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The Early Years Foundation Stage (EYFS)

It has been proven that from birth to 5 yrs old is one of, if not THE most important times in a child's development. What happens in these early years can shape the rest of a person's life. The EYFS sets out the legal requirements (policies and procedures, staff to child ratios etc.) to ensure a safe environment as well as the curriculum for these formative years.

There are 3 'prime areas of learning' as defined by the EYFS - Personal, Social and Emotional Development; Physical Development and Communication and Language. As your child reaches the age of 2 yrs we introduce the 'specific areas of learning' - Literacy, Mathematics, Understanding the World  and Expressive Arts and Design.

This may sound quite formal and daunting but everything they learn is age appropriate and it is all through play! Children learn best when involved in an activity they enjoy doing so the more information you can give us regarding your child's likes and dislikes the better the learning experience we can provide. There are lots of different things children should be doing at certain ages and your key person will monitor and track your child's development - if for whatever reason your child takes a little longer to achieve something we will discuss it with you and implement activity ideas and strategies to help them achieve it. If your child reaches a milestone that is above his / her expected developmental range we will provide even more challenging activities. ALL activities are individually planned for your child and his / her abilities.

You can follow your child's Learning Journey at Stepping Stones via our interactive online journal. We use a secure, tried and tested system called Tapestry. You will be able to view your child's Learning Journey at home and their 'next steps' and can even submit your own activities and events - we hope you can become involved and engaged as this way we can ensure a positive overlapping learning environment both at Stepping Stones and home.

We offer a language rich environment where quality interactions engage and stimulate the children and tailored, individual planning helps your child make the best progress they can at Stepping Stones.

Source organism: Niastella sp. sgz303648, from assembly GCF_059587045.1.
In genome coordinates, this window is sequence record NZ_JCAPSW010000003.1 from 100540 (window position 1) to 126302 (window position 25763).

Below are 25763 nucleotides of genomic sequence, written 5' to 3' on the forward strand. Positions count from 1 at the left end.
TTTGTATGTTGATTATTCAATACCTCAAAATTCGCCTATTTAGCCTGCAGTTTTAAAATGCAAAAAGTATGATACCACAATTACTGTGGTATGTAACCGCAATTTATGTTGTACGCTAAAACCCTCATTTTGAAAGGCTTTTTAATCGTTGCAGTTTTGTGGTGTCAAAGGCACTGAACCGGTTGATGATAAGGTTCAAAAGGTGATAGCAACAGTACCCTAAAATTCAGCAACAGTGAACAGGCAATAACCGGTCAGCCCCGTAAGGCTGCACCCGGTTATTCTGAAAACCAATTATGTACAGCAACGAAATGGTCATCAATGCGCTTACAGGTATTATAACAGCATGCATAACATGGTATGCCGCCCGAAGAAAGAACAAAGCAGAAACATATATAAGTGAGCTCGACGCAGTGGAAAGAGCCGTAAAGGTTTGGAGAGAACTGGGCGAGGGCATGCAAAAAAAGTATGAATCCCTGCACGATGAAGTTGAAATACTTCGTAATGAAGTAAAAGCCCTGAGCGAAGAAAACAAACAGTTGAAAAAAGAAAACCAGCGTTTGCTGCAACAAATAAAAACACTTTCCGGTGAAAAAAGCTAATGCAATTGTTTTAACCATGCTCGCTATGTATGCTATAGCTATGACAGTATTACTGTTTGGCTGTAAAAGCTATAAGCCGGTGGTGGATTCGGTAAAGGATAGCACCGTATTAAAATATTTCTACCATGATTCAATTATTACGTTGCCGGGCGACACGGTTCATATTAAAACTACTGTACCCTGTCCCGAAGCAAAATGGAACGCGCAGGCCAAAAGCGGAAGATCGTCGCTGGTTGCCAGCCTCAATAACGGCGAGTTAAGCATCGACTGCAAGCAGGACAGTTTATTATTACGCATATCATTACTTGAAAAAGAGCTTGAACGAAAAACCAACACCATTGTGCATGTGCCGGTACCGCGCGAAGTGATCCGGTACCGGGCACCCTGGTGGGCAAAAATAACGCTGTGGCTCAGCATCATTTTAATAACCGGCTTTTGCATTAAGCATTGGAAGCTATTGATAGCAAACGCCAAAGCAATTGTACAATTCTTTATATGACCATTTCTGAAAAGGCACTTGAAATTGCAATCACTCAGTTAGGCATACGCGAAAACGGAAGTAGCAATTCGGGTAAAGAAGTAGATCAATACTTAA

Excerpt from the Statutory Framework for the EYFS (published by the DFE)

1. Every child deserves the best possible start in life and the support that enables them to fulfil their potential. Children develop quickly in the early years and a child’s experiences between birth and age five have a major impact on their future life chances. A secure, safe and happy childhood is important in its own right. Good parenting and high quality early learning together provide the foundation children need to make the most of their abilities and talents as they grow up. 

2. The Early Years Foundation Stage (EYFS) sets the standards that all early years providers must meet to ensure that children learn and develop well and are kept healthy and safe. It promotes teaching and learning to ensure children’s ‘school readiness’ and gives children the broad range of knowledge and skills that provide the right foundation for good future progress through school and life.

3. The EYFS seeks to provide:

• quality and consistency in all early years settings, so that every child makes good progress and no child gets left behind

• a secure foundation through learning and development opportunities which are planned around the needs and interests of each individual child and are assessed and reviewed regularly

• partnership working between practitioners and with parents and/or carers

• equality of opportunity and anti-discriminatory practice, ensuring that every child is included and supported

4. The EYFS specifies requirements for learning and development and for safeguarding children and promoting their welfare. The learning and development requirements cover:

• the areas of learning and development which must shape activities and experiences (educational programmes) for children in all early years settings

• the early learning goals that providers must help children work towards (the knowledge, skills and understanding children should have at the end of the academic year in which they turn five)

• assessment arrangements for measuring progress (and requirements for reporting to parents and/or carers)

5. The safeguarding and welfare requirements cover the steps that providers must take to keep children safe and promote their welfare.

 

Overarching principles

6. Four guiding principles should shape practice in early years settings. These are:

• every child is a unique child, who is constantly learning and can be resilient, capable, confident and self-assured

• children learn to be strong and independent through positive relationships

• children learn and develop well in enabling environments, in which their experiences respond to their individual needs and there is a strong partnership between practitioners and parents and/or carers

• children develop and learn in different ways (“the characteristics of effective teaching and learning” ) and at different rates. The framework covers the education and care of all children in early years provision, including children with special educational needs and disabilities.

(First published 3 March 2017)